"Every man needs to know how to make a roux. Every girl asks her guy if he can make a roux and only then will she accept him as her boyfriend. So now I have 4 boys and you can be sure they are making some fine roux!"

The southern charm that oozes out of Chef John Besh was widely appreciate on his recent visit to Israel.  Although he worked his way through a week of cooking in steamy Kosher kitchens, I couldn't help but notice that his blue eyes remained wide-eyed and cool, constantly engaged with the people and scene around him.  His presence left a strong impression in the Rosh Ha'ayin and Israeli community, and we were lucky that he also left behind his Kosher Creole Jambalaya.  

Why did you choose Gumbo and Jambalaya as the dishes to cook in Israel? 
I wanted to share the New Orleans style one-pot country cooking with the people of Israel.  The majority of creole cooking stems from these two dishes - they serve as the basis for creole cuisine.  I have learned that the one-pot cooking is common in many ethnic cuisines in Israel, so it is nice that we could share this.  The New Orleans Jewish community has adapted creole cuisine to meet Kosher laws, and I have made replacements in my dishes to suit this community; some of this I brought with me to Israel. 

Besides the one-pot cooking, do you notice other similarities in Israeli and New Orleans cuisine?
Yes, quite a few similarities. Because we are a port city - just like Tel Aviv - many cultures come together from all over the world. Each culture leaves their piece in the cuisine, like a base of our cooking is the Spanish sofrito and paprika.  Gumbo comes from an African influence.  Our food has a reputation for being spicy, and that is not necessarily the case, we just really believe in seasoning our food, which is true in the food here from what I can taste.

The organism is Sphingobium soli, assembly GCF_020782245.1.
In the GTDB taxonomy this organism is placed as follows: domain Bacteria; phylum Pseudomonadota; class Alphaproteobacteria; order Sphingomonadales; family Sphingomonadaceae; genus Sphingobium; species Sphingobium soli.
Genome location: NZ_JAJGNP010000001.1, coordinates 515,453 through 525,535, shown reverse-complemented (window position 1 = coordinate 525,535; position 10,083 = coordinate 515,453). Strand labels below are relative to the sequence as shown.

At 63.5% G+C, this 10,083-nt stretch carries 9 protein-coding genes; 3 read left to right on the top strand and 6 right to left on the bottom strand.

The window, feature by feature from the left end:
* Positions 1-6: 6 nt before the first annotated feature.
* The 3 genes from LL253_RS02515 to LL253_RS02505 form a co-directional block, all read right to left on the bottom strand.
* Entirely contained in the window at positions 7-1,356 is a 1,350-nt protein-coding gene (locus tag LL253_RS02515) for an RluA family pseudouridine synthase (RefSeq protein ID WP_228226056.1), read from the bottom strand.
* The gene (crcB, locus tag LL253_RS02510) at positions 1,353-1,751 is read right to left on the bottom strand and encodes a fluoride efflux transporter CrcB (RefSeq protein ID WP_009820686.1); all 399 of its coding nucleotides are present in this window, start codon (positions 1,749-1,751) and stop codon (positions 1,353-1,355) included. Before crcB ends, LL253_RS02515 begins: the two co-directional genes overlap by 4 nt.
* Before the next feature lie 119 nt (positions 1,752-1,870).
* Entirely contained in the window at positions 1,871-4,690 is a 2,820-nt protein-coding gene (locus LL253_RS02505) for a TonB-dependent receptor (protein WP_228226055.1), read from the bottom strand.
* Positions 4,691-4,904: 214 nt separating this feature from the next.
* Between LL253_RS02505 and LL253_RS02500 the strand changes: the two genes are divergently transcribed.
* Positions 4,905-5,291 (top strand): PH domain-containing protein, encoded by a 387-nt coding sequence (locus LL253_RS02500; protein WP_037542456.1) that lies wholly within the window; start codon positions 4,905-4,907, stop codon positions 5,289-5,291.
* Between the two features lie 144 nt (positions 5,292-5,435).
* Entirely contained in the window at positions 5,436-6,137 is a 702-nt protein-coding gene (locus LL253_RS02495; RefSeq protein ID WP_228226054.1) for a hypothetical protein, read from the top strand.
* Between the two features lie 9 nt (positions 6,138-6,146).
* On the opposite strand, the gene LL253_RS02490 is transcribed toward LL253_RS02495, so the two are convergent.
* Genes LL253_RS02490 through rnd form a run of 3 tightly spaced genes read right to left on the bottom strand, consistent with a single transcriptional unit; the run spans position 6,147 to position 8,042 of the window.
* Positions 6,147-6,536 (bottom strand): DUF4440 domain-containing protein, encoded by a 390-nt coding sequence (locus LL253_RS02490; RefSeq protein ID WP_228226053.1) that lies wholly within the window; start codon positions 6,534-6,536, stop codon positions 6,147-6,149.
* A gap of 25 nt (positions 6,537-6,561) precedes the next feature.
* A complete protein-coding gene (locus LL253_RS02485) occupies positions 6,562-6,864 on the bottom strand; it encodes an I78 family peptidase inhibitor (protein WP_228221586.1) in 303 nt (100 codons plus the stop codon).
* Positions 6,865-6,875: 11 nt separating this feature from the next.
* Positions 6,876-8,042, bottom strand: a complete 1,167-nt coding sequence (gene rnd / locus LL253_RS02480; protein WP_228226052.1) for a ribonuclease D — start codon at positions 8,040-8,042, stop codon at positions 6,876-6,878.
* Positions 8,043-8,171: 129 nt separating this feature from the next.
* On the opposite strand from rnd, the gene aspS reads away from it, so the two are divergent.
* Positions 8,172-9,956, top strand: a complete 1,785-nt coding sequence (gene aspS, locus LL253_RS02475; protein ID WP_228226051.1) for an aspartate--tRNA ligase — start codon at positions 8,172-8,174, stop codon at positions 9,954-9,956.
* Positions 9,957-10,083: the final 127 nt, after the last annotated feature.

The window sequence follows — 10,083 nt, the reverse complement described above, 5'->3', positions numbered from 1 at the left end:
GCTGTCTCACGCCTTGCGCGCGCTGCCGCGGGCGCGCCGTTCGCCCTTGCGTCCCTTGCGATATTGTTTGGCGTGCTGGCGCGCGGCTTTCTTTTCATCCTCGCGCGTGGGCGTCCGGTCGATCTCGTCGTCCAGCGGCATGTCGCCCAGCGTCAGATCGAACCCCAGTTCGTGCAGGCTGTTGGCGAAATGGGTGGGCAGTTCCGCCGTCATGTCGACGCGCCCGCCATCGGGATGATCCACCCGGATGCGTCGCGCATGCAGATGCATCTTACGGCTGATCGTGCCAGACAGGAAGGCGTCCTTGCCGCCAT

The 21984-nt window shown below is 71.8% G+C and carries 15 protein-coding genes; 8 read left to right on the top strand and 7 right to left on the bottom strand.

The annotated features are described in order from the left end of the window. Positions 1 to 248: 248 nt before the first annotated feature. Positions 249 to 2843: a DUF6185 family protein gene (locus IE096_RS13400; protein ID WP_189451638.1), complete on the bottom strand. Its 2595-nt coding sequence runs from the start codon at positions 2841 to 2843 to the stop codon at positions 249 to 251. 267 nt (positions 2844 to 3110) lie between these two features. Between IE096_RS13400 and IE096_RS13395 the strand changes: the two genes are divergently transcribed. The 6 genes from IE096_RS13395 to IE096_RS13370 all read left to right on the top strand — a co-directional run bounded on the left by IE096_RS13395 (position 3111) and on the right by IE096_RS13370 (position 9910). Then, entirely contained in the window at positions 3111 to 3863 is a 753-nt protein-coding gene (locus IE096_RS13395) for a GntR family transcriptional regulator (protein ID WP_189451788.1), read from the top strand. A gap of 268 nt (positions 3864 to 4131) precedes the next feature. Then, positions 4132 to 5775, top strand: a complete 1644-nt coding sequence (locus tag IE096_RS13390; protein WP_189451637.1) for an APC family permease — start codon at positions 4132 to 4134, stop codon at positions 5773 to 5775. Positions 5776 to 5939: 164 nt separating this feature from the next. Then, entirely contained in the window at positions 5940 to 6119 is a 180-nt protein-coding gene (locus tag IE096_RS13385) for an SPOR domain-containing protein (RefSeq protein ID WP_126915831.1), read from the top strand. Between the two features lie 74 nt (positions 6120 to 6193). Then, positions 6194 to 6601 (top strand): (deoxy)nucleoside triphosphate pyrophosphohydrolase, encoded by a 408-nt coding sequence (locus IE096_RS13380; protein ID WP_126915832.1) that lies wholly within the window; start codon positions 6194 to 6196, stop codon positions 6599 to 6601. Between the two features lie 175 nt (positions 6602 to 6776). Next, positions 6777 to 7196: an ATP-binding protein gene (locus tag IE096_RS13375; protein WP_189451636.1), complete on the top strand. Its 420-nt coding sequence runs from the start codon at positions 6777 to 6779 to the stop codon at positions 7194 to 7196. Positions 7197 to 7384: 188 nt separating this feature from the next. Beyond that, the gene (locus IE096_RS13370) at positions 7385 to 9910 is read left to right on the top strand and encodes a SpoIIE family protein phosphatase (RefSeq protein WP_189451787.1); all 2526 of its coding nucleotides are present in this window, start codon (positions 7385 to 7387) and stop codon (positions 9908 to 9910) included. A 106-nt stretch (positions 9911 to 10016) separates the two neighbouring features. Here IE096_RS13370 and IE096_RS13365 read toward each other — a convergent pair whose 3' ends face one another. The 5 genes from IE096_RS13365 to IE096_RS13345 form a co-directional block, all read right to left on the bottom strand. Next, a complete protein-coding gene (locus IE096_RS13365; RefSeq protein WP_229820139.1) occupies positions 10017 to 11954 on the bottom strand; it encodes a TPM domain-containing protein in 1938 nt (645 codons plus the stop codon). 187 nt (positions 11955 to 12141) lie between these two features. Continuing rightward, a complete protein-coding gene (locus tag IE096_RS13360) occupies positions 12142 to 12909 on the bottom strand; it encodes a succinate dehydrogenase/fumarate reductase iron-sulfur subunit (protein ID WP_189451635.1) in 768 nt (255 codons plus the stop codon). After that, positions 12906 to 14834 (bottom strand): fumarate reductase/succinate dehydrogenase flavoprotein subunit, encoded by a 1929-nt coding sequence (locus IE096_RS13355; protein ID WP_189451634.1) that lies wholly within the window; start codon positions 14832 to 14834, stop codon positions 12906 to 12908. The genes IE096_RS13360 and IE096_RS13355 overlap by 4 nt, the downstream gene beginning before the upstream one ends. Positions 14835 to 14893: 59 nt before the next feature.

Also, there is also a lot of abundance in NOLA, just as there seems to be here. We are approximately the same latitude, but in our neck of the woods it rains all the time. The fields are very fruitful all year with okra, peppers, collard, mustard and other greens.  Our Creole tomatoes are the most delicious in the world.  I love the way Israelis use tomatoes in many of the dishes. 

What is the best part about being a chef?
The common bond you get to share with those around you.  Recently I had the chance to work with the Make-a-Wish Foundation.  An 11 year-old girl came all the way to New Orleans from Wisconsin because she wanted to cook with me in my restaurant.  That was such a powerful experience.  It was really more rewarding than any other visit from a “famous person” combined.  Each of us has been given a great talent and it is such a pleasure for me to be able to use my talent to make people happy.  It is ideal to spend my days this way.

Where else would you like to visit in Israel?
I would love to spend a little more time everywhere, in particular Eilat, the Galilee and Haifa areas.

What has been the most rewarding experience in Israel?